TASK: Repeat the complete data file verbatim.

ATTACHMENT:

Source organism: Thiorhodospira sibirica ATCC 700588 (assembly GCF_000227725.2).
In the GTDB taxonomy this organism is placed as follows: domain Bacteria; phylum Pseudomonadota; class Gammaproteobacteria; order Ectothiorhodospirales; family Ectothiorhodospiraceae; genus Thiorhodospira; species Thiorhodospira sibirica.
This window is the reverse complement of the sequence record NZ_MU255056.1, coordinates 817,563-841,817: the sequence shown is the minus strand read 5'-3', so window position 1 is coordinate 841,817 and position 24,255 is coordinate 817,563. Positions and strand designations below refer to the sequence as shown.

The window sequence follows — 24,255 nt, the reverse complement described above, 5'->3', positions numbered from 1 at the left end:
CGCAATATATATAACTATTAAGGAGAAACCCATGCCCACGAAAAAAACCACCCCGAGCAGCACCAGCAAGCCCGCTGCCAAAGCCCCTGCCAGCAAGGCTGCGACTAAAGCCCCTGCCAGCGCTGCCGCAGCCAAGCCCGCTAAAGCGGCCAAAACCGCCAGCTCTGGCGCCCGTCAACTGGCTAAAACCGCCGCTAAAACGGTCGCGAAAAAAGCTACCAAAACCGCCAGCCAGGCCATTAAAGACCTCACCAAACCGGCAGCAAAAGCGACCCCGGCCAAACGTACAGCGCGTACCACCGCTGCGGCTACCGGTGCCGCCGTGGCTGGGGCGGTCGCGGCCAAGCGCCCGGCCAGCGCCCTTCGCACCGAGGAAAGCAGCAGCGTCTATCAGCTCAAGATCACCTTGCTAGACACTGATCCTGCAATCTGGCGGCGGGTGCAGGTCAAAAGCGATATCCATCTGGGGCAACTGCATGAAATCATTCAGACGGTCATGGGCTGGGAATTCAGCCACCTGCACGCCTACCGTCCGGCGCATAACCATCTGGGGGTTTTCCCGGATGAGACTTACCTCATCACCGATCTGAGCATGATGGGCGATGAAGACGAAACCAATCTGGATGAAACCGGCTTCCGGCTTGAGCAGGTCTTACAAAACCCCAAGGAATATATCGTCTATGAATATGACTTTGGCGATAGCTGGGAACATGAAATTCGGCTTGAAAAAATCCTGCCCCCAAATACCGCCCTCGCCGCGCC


Source organism: Thiorhodospira sibirica ATCC 700588 (assembly GCF_000227725.2).
In the GTDB taxonomy this organism is placed as follows: domain Bacteria; phylum Pseudomonadota; class Gammaproteobacteria; order Ectothiorhodospirales; family Ectothiorhodospiraceae; genus Thiorhodospira; species Thiorhodospira sibirica.
This window is the reverse complement of the sequence record NZ_MU255056.1, coordinates 817,563-841,817: the sequence shown is the minus strand read 5'-3', so window position 1 is coordinate 841,817 and position 24,255 is coordinate 817,563. Positions and strand designations below refer to the sequence as shown.

The window sequence follows — 24,255 nt, the reverse complement described above, 5'->3', positions numbered from 1 at the left end:
CGCAATATATATAACTATTAAGGAGAAACCCATGCCCACGAAAAAAACCACCCCGAGCAGCACCAGCAAGCCCGCTGCCAAAGCCCCTGCCAGCAAGGCTGCGACTAAAGCCCCTGCCAGCGCTGCCGCAGCCAAGCCCGCTAAAGCGGCCAAAACCGCCAGCTCTGGCGCCCGTCAACTGGCTAAAACCGCCGCTAAAACGGTCGCGAAAAAAGCTACCAAAACCGCCAGCCAGGCCATTAAAGACCTCACCAAACCGGCAGCAAAAGCGACCCCGGCCAAACGTACAGCGCGTACCACCGCTGCGGCTACCGGTGCCGCCGTGGCTGGGGCGGTCGCGGCCAAGCGCCCGGCCAGCGCCCTTCGCACCGAGGAAAGCAGCAGCGTCTATCAGCTCAAGATCACCTTGCTAGACACTGATCCTGCAATCTGGCGGCGGGTGCAGGTCAAAAGCGATATCCATCTGGGGCAACTGCATGAAATCATTCAGACGGTCATGGGCTGGGAATTCAGCCACCTGCACGCCTACCGTCCGGCGCATAACCATCTGGGGGTTTTCCCGGATGAGACTTACCTCATCACCGATCTGAGCATGATGGGCGATGAAGACGAAACCAATCTGGATGAAACCGGCTTCCGGCTTGAGCAGGTCTTACAAAACCCCAAGGAATATATCGTCTATGAATATGACTTTGGCGATAGCTGGGAACATGAAATTCGGCTTGAAAAAATCCTGCCCCCAAATACCGCCCTCGCCGCGCC